King of the Monsters


King of the Monsters (1991)
By: SNK Genre: Fighting Players: 1-2 Difficulty: Medium
Featured Version: SNK Neo Geo MVS First Day Score: 47,640
Also Available For: Neo Geo AES, MegaDrive, SNES
Download For: Wii Virtual Console

King of the Monsters

The Neo Geo has gained a great deal of fame and adulation over the years for a variety of reasons but much of this has come from fans of its many one-on-one fighting games. The flagship series must surely be King of Fighters, but fighters are not the only thing it’s possible to be king of! All these human-based games are all very well but even the most creative minds can only do so much with our soft, fleshy, watery bodies. What we need is for someone to open their mind to the possibilities that other beings could bring to the genre. No, I’m not talking about robots, I think we’ve had just about enough of those metallic buffoons clanging into each other (eeek!). Something with the unpredictability of nature is still required I think, but a good helping of muscles, fangs, and a bit of primeval ferocity wouldn’t hurt either. Sounds like a job for the Japanese…

The result is clearly inspired by Japan’s preoccupation with giant monsters and hideous creatures of various descriptions, known as ‘kaiju’, and is set in six cities around said country. Each city is home to a combat arena which is… the city itself! Due to the probably-radiation-assisted size of the monsters, they face off in city streets surrounded by appropriate buildings and other landmarks. Well, I’ve presumed they’re appropriate but I can’t say I’ve spent too much time in the cities in question. The action is viewed from a 3D overhead perspective meaning the monsters can move in all directions around the arenas which are encircled by an electrical barrier. Almost everything within the sizeable perimeter can be and usually is destroyed though – more often than not each city starts out all lovely and pristine and ends up looking more like a debris-strewn warzone!

The titanic battles take the form of wrestling matches which, to quote good old Mene Gene, are ‘scheduled for one fall’ and are contested by six monsters – Geon (a Godzilla-like dinosaur), Woo (a blue King Kong-like ape), Poison Ghost (a creature made of toxic waste like Hydorah), Rocky (who is… umm… a rocky creature), Beetle Mania (a large Megalon-like beetle), and Astro Guy (a courageous Ultraman-like superhero). Any of them can be selected and all are fought twice (including your own character) before the game is finished. Their repertoire of moves doesn’t vary much from one to another, although they do have special moves of course, and they’re also taken from the world of wrestling which means many suplexes, throws, gorilla presses, DDT’s, pile-drivers, and some close-quarters grappling and even biting! It’s possible to pin your opponent (in some humiliating ways, obviously – see blue ape oaf below) any time you knock them down but it’s probably best to beat the crap out of them sufficiently first. If they’re weak enough, your ‘cover’ may result in a three-count and victory.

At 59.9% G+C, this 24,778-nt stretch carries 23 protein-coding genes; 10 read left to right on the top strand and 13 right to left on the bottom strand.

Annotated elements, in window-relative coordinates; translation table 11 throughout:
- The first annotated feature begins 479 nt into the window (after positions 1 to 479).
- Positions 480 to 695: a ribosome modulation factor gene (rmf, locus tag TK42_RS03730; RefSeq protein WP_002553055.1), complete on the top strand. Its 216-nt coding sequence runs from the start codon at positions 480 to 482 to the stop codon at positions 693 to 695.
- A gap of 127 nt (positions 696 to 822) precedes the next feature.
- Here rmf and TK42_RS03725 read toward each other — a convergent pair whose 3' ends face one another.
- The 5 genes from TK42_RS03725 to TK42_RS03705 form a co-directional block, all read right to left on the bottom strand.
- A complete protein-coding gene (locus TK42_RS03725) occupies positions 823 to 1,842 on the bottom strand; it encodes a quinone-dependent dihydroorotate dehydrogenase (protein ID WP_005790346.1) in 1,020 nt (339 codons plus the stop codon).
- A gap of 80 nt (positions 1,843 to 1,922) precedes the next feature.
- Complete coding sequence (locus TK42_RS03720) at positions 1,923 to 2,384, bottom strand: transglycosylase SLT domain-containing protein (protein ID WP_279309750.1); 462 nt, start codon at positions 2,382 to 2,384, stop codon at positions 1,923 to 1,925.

And that’s pretty much it! One-on-one fighting games have become rather convoluted in recent years in my opinion but King of the Monsters is the opposite. Is that a good thing? Well, it could certainly do with having a bit more to it – some additional fighters at least, and perhaps also the ability to use the surrounding buildings as weapons – but its simplicity also works in its favour in some ways. The graphics and music are quite pleasing for an early Neo Geo title too. The tunes have an air of disaster about them and the monsters all screech/roar appropriately enough. They are also just the right size have some nice animations, and the attention to detail on the cities is superb. In classic B-movie style, the players are attacked by various human vehicles like tanks and boats during play and these can be picked up and thrown. Control of your chosen monster seems pretty good for the most part. Each has two attack buttons and a run button, although it often seems a bit hit and miss as to whether a strike/move is effective or not, but each one needs to count as your character is not restored to full power for the next match which can mean a very rapid defeat.

And therein lies both the appeal and problem with King of the Monsters. It’s simple, even for a fighting game, and is very much an arcade game in the traditional sense – it provides a lot of fun and laughs in five or ten minute bursts but little beyond that. That’s to be expected of an arcade game but the Neo Geo home versions haven’t been enhanced in any way and the MegaDrive and SNES conversions even lose two characters! It certainly is an appealing game though, initially at least, and that appeal is heightened when a second player is added who, splendidly, you can choose to either fight against or alongside you against two CPU monsters! You’ll also likely find much to appreciate here if you’re a fan of the old Japanese films from which the game takes its inspiration. If giant rubbery monsters don’t do it for you though, you’ll probably lose interest fairly quickly. It’s a fantastic premise with some great ideas and there are few fighting games like it, I just wish there was a bit more to it.

RKS Score: 7/10

Metal Slug: 1st Mission

Metal Slug - 1st mission

Format- Neo Geo Pocket Color

Genre- 2d platformer/shooter

Although i’m not the biggest fan of rock hard shooters in general, the Metal Slug series is a major exception to that rule.

Metal Slug - 1st mission